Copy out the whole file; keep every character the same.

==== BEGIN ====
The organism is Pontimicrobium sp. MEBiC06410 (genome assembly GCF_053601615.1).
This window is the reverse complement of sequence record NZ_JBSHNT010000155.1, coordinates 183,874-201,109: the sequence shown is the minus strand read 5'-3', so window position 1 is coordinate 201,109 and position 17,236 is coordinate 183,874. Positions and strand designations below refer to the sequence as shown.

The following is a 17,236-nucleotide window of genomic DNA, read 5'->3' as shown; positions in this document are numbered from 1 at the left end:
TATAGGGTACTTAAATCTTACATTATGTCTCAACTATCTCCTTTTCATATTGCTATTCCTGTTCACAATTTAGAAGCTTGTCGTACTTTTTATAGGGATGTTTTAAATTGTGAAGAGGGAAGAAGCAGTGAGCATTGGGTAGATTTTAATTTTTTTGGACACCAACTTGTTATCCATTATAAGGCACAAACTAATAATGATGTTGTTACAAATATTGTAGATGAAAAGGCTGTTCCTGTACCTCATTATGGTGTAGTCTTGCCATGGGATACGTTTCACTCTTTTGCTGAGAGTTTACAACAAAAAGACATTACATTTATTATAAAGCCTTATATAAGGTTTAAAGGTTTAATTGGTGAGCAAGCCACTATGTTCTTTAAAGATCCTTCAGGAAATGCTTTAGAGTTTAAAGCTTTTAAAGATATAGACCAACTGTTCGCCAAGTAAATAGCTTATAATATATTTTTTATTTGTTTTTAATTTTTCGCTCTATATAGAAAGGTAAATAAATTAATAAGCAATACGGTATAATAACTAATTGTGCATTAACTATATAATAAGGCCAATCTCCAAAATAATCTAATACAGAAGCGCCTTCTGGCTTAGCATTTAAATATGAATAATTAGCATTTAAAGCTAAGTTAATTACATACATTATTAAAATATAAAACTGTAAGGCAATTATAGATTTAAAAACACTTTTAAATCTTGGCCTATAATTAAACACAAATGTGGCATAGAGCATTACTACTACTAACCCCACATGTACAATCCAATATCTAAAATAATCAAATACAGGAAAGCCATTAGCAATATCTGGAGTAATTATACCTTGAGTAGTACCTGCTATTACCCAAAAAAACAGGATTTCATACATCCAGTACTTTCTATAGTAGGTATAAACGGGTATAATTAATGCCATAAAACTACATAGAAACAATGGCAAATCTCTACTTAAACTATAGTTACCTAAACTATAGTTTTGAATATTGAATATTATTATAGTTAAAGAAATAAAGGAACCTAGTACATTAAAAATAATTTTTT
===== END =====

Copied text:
The organism is Pontimicrobium sp. MEBiC06410 (genome assembly GCF_053601615.1).
This window is the reverse complement of sequence record NZ_JBSHNT010000155.1, coordinates 183,874-201,109: the sequence shown is the minus strand read 5'-3', so window position 1 is coordinate 201,109 and position 17,236 is coordinate 183,874. Positions and strand designations below refer to the sequence as shown.

The following is a 17,236-nucleotide window of genomic DNA, read 5'->3' as shown; positions in this document are numbered from 1 at the left end:
TATAGGGTACTTAAATCTTACATTATGTCTCAACTATCTCCTTTTCATATTGCTATTCCTGTTCACAATTTAGAAGCTTGTCGTACTTTTTATAGGGATGTTTTAAATTGTGAAGAGGGAAGAAGCAGTGAGCATTGGGTAGATTTTAATTTTTTTGGACACCAACTTGTTATCCATTATAAGGCACAAACTAATAATGATGTTGTTACAAATATTGTAGATGAAAAGGCTGTTCCTGTACCTCATTATGGTGTAGTCTTGCCATGGGATACGTTTCACTCTTTTGCTGAGAGTTTACAACAAAAAGACATTACATTTATTATAAAGCCTTATATAAGGTTTAAAGGTTTAATTGGTGAGCAAGCCACTATGTTCTTTAAAGATCCTTCAGGAAATGCTTTAGAGTTTAAAGCTTTTAAAGATATAGACCAACTGTTCGCCAAGTAAATAGCTTATAATATATTTTTTATTTGTTTTTAATTTTTCGCTCTATATAGAAAGGTAAATAAATTAATAAGCAATACGGTATAATAACTAATTGTGCATTAACTATATAATAAGGCCAATCTCCAAAATAATCTAATACAGAAGCGCCTTCTGGCTTAGCATTTAAATATGAATAATTAGCATTTAAAGCTAAGTTAATTACATACATTATTAAAATATAAAACTGTAAGGCAATTATAGATTTAAAAACACTTTTAAATCTTGGCCTATAATTAAACACAAATGTGGCATAGAGCATTACTACTACTAACCCCACATGTACAATCCAATATCTAAAATAATCAAATACAGGAAAGCCATTAGCAATATCTGGAGTAATTATACCTTGAGTAGTACCTGCTATTACCCAAAAAAACAGGATTTCATACATCCAGTACTTTCTATAGTAGGTATAAACGGGTATAATTAATGCCATAAAACTACATAGAAACAATGGCAAATCTCTACTTAAACTATAGTTACCTAAACTATAGTTTTGAATATTGAATATTATTATAGTTAAAGAAATAAAGGAACCTAGTACATTAAAAATAATTTTTT